Why do you think that D&D (and tabletop RPGs more broadly) are having such a moment as of late? I think of the popularity of streams like Critical Role, and podcasts like The Adventure Zone.

I think D&D and RPGs work incredibly well on new forms of media like streaming and podcasting. It draws in a lot of people who maybe had an idea of what D&D was in the '80s and '90s but now see it brought to life before their very eyes. It sort of made it cooler as well, it's not such a basement-dwelling thing. It's got mainstream appeal — celebrities play the game.

I also think it's incredibly collaborative and brings people together to communicate with one another and talk with one another in a way that video games or television don't. That's something that people really like or need, to form long-lasting connections and be around a table with other people or feel like they're around a table with other people, and role-playing games… There's definitely something in us that loves telling stories, and that's what the core of role-playing games is, telling stories to a bunch of people. It's strangely fulfilling.

They say "do what you love, and never work a day in your life," but does turning these games into work change things for you? Is it still fun to play?

I definitely still love the games. That's something that I love about every single one of them in a different way, I suppose. It's also fulfilling to see that other people are enjoying them or getting something from them, that's great.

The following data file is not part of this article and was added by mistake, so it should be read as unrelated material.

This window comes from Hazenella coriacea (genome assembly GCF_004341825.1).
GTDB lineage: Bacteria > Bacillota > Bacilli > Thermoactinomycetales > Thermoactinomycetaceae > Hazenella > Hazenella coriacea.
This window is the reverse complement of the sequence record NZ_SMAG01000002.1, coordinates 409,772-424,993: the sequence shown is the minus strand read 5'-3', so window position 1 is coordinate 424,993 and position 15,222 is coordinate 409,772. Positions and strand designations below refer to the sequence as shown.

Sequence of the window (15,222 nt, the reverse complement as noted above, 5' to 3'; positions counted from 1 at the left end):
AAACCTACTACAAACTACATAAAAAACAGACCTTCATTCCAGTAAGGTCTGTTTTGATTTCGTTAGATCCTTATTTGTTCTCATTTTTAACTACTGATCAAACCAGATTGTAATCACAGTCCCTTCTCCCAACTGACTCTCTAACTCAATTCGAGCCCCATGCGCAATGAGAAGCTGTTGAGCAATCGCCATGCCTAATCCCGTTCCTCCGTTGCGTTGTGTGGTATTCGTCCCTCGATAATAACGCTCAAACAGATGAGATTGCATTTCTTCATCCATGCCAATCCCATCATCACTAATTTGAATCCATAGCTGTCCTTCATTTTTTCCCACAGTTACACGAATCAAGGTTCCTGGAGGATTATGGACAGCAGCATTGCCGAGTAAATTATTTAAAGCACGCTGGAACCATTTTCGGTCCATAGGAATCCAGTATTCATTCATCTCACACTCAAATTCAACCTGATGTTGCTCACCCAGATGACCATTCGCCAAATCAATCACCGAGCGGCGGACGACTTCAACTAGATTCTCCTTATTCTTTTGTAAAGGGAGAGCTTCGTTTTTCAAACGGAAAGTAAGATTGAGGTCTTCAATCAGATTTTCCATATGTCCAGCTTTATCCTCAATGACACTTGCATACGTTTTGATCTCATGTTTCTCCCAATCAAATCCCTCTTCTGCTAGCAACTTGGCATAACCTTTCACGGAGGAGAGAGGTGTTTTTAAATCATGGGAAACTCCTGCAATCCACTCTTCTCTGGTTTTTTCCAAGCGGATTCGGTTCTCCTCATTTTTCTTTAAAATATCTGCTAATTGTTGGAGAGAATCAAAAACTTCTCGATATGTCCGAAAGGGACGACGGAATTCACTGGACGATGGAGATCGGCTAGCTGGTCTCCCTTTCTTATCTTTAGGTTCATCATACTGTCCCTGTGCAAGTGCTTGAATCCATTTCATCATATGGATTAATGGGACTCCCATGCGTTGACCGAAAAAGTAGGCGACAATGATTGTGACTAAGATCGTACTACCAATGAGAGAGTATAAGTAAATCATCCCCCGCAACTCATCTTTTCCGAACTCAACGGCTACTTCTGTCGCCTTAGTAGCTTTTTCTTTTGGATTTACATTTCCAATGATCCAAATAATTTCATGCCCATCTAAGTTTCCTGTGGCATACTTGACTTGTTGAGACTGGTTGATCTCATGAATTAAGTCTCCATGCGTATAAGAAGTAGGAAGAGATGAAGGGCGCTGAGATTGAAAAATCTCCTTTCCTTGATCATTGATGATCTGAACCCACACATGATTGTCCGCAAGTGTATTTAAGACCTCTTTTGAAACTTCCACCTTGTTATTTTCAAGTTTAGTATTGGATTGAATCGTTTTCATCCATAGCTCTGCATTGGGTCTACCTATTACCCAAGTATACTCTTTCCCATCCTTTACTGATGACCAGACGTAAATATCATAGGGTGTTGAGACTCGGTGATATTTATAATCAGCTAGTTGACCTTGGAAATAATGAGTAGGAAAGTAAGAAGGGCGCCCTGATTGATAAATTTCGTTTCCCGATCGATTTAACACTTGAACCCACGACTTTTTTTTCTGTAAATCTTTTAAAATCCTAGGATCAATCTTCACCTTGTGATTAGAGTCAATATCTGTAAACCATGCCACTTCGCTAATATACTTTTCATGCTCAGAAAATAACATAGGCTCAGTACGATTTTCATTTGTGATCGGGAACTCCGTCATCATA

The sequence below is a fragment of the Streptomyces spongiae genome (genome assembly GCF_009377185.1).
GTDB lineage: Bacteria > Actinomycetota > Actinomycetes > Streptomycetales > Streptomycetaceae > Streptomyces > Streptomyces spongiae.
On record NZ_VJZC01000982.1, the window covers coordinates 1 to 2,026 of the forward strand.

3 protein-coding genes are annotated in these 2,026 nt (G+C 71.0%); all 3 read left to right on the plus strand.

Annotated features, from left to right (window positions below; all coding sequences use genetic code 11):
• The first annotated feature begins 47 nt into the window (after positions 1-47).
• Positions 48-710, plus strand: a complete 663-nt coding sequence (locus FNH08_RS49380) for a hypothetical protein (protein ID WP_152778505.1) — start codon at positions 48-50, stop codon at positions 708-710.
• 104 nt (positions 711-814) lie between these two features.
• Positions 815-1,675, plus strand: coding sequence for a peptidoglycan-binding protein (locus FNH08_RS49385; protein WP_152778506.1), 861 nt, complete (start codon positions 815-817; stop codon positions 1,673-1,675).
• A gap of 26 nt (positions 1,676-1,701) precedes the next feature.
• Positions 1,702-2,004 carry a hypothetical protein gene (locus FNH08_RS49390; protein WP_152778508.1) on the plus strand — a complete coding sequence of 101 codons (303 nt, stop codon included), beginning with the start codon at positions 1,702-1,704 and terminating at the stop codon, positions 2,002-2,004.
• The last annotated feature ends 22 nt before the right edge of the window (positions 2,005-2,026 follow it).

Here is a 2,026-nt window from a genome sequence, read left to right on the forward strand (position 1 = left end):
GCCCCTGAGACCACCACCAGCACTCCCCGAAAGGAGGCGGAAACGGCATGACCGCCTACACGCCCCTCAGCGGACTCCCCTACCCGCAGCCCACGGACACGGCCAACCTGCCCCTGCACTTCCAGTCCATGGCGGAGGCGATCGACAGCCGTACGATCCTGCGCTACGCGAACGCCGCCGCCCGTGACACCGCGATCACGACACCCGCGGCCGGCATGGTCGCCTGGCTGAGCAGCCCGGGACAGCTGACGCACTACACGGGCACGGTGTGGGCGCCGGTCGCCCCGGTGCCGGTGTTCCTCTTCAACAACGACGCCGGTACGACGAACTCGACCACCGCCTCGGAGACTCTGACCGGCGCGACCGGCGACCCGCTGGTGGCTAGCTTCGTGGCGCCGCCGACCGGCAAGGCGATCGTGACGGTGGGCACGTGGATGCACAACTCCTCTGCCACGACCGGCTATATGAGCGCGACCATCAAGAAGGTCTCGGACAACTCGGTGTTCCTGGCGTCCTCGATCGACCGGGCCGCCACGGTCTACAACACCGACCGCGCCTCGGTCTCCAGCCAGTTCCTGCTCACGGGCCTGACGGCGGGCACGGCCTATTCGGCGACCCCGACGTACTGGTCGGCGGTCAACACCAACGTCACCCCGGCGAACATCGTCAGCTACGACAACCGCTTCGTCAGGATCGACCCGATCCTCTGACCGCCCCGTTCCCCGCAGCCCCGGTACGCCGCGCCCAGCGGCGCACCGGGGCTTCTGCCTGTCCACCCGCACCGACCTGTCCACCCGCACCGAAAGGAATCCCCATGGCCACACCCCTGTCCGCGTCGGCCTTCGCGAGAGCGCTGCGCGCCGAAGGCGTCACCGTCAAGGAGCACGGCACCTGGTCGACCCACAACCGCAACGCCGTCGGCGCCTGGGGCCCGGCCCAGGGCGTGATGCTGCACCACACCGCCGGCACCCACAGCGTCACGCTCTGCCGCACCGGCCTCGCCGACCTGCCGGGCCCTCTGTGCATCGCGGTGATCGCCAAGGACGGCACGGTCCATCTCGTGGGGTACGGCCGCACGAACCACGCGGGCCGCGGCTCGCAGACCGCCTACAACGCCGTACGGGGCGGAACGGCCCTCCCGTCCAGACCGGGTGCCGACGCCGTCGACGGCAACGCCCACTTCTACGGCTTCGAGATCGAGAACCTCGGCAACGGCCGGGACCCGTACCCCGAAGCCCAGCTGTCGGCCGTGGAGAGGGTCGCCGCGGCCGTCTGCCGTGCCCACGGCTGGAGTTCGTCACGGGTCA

I think, just like in any relationship there's an early bit where you're totally over your head in love with everything about the game and there's nothing that could be wrong about it or that you wouldn't enjoy about it. Some of that fades away after it's been five years I've been doing this full time. I don't feel this stirring passion just thinking about D&D every moment of my life. That would be unhealthy I think, because it is work. But, I see the really work part of it as being that managerial stuff. The fun part of it is just getting to play the games, really.

What's next for EncounterRoleplay?

As of when we're talking, it's been 42 days in the year, and we have streamed for 22 days worth of RPG stuff. So, we have streamed for about 50 percent of the year. My goal is to see the channel turn into a 24-hour sort of television channel of different role-playing shows happening. Not all actual play, but maybe tabletop news, stuff like that. I'd love to see the channel to go into 24/7 mode and become the first channel to do that. There's definitely a space for it. People are devouring the content, and we can't make it fast enough.